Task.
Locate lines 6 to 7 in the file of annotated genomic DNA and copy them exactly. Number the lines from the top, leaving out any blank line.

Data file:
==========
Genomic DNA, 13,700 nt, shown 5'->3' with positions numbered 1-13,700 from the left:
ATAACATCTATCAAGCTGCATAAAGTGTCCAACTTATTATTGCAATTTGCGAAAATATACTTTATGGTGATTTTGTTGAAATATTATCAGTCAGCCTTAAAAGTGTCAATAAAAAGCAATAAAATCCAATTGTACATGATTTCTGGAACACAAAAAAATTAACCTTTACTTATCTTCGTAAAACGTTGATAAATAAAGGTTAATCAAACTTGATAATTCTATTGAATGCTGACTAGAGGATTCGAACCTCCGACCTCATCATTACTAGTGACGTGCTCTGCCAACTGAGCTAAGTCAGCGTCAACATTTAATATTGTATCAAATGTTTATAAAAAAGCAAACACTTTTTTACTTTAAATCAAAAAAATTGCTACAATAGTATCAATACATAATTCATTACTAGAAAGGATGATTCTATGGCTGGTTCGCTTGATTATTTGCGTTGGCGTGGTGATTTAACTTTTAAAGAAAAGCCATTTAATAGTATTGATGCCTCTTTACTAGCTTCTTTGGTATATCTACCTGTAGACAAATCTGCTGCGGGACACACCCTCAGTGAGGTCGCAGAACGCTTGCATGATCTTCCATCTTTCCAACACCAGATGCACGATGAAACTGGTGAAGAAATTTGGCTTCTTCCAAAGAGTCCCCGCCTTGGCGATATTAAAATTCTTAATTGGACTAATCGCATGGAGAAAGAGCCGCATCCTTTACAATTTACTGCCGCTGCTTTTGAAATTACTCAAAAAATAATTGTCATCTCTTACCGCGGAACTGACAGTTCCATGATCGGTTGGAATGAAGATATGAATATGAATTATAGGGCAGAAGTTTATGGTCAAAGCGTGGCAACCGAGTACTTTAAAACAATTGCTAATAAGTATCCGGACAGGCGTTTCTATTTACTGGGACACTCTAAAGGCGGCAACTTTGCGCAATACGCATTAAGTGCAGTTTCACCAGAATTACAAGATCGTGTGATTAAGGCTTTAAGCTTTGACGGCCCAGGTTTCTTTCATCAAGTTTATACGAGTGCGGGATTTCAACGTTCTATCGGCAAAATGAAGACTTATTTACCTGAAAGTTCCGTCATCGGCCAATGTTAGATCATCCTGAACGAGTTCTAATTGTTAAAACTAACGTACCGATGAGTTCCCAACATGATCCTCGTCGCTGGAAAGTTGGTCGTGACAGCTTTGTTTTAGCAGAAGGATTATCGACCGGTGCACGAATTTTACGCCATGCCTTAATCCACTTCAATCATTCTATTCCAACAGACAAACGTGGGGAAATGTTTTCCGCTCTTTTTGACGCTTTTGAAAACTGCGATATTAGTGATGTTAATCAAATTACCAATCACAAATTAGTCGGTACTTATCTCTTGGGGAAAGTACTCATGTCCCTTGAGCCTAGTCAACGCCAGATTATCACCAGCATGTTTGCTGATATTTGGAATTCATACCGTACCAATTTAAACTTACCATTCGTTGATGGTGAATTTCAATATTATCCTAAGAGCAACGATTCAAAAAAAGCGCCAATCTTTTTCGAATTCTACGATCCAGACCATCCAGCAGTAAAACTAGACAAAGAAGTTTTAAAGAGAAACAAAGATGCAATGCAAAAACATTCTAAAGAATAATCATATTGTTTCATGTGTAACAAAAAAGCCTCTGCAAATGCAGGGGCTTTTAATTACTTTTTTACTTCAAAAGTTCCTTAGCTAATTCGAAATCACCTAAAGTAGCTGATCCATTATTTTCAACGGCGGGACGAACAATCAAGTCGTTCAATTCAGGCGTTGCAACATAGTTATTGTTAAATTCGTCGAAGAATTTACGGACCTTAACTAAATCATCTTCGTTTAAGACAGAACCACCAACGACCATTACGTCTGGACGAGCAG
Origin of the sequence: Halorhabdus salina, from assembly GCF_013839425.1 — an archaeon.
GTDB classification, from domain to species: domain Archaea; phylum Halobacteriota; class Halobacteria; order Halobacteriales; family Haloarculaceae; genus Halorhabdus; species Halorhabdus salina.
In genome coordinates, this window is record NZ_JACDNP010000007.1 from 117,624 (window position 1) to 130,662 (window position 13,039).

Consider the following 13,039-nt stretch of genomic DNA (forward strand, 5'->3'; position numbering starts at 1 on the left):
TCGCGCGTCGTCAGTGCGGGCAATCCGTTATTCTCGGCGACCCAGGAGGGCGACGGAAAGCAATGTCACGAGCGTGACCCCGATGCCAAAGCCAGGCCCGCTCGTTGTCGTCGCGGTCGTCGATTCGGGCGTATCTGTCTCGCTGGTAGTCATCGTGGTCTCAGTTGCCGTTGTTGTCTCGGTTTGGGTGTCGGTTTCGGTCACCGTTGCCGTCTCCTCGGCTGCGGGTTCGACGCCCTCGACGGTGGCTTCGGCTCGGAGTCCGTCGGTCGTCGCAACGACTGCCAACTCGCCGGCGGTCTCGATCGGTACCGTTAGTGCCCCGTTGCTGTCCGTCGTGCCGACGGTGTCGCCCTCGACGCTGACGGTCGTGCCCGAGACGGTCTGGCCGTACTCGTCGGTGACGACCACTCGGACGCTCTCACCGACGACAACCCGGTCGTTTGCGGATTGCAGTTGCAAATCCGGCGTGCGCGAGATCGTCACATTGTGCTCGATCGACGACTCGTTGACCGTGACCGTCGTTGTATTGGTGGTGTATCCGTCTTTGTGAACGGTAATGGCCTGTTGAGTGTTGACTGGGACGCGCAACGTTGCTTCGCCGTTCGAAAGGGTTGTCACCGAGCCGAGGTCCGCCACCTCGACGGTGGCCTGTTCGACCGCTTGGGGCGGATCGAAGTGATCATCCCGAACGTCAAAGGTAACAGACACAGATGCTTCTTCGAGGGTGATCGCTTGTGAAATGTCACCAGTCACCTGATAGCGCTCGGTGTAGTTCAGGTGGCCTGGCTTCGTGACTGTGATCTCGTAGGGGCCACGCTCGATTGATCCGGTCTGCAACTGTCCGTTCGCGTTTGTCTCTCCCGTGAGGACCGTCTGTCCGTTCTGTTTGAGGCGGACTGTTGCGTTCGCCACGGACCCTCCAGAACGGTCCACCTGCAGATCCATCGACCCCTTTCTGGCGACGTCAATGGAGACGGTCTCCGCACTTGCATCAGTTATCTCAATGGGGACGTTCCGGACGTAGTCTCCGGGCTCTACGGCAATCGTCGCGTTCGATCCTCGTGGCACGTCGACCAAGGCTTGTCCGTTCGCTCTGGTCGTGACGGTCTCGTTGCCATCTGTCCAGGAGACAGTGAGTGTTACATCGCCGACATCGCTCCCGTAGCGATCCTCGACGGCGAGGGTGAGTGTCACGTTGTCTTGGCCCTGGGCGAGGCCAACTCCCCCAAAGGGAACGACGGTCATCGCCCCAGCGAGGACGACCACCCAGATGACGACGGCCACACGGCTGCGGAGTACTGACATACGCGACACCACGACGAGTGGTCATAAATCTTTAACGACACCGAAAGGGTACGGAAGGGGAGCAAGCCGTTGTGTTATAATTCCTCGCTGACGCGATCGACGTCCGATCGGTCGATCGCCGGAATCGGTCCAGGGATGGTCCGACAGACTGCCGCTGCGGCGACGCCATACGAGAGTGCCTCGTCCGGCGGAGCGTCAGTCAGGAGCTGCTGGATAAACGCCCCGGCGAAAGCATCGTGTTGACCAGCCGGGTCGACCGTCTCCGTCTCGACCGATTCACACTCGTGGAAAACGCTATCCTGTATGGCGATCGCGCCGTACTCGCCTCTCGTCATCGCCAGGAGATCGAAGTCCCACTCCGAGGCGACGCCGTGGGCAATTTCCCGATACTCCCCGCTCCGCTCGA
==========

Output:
Consider the following 13,039-nt stretch of genomic DNA (forward strand, 5'->3'; position numbering starts at 1 on the left):
TCGCGCGTCGTCAGTGCGGGCAATCCGTTATTCTCGGCGACCCAGGAGGGCGACGGAAAGCAATGTCACGAGCGTGACCCCGATGCCAAAGCCAGGCCCGCTCGTTGTCGTCGCGGTCGTCGATTCGGGCGTATCTGTCTCGCTGGTAGTCATCGTGGTCTCAGTTGCCGTTGTTGTCTCGGTTTGGGTGTCGGTTTCGGTCACCGTTGCCGTCTCCTCGGCTGCGGGTTCGACGCCCTCGACGGTGGCTTCGGCTCGGAGTCCGTCGGTCGTCGCAACGACTGCCAACTCGCCGGCGGTCTCGATCGGTACCGTTAGTGCCCCGTTGCTGTCCGTCGTGCCGACGGTGTCGCCCTCGACGCTGACGGTCGTGCCCGAGACGGTCTGGCCGTACTCGTCGGTGACGACCACTCGGACGCTCTCACCGACGACAACCCGGTCGTTTGCGGATTGCAGTTGCAAATCCGGCGTGCGCGAGATCGTCACATTGTGCTCGATCGACGACTCGTTGACCGTGACCGTCGTTGTATTGGTGGTGTATCCGTCTTTGTGAACGGTAATGGCCTGTTGAGTGTTGACTGGGACGCGCAACGTTGCTTCGCCGTTCGAAAGGGTTGTCACCGAGCCGAGGTCCGCCACCTCGACGGTGGCCTGTTCGACCGCTTGGGGCGGATCGAAGTGATCATCCCGAACGTCAAAGGTAACAGACACAGATGCTTCTTCGAGGGTGATCGCTTGTGAAATGTCACCAGTCACCTGATAGCGCTCGGTGTAGTTCAGGTGGCCTGGCTTCGTGACTGTGATCTCGTAGGGGCCACGCTCGATTGATCCGGTCTGCAACTGTCCGTTCGCGTTTGTCTCTCCCGTGAGGACCGTCTGTCCGTTCTGTTTGAGGCGGACTGTTGCGTTCGCCACGGACCCTCCAGAACGGTCCACCTGCAGATCCATCGACCCCTTTCTGGCGACGTCAATGGAGACGGTCTCCGCACTTGCATCAGTTATCTCAATGGGGACGTTCCGGACGTAGTCTCCGGGCTCTACGGCAATCGTCGCGTTCGATCCTCGTGGCACGTCGACCAAGGCTTGTCCGTTCGCTCTGGTCGTGACGGTCTCGTTGCCATCTGTCCAGGAGACAGTGAGTGTTACATCGCCGACATCGCTCCCGTAGCGATCCTCGACGGCGAGGGTGAGTGTCACGTTGTCTTGGCCCTGGGCGAGGCCAACTCCCCCAAAGGGAACGACGGTCATCGCCCCAGCGAGGACGACCACCCAGATGACGACGGCCACACGGCTGCGGAGTACTGACATACGCGACACCACGACGAGTGGTCATAAATCTTTAACGACACCGAAAGGGTACGGAAGGGGAGCAAGCCGTTGTGTTATAATTCCTCGCTGACGCGATCGACGTCCGATCGGTCGATCGCCGGAATCGGTCCAGGGATGGTCCGACAGACTGCCGCTGCGGCGACGCCATACGAGAGTGCCTCGTCCGGCGGAGCGTCAGTCAGGAGCTGCTGGATAAACGCCCCGGCGAAAGCATCGTGTTGACCAGCCGGGTCGACCGTCTCCGTCTCGACCGATTCACACTCGTGGAAAACGCTATCCTGTATGGCGATCGCGCCGTACTCGCCTCTCGTCATCGCCAGGAGATCGAAGTCCCACTCCGAGGCGACGCCGTGGGCAATTTCCCGATACTCCCCGCTCCGCTCGA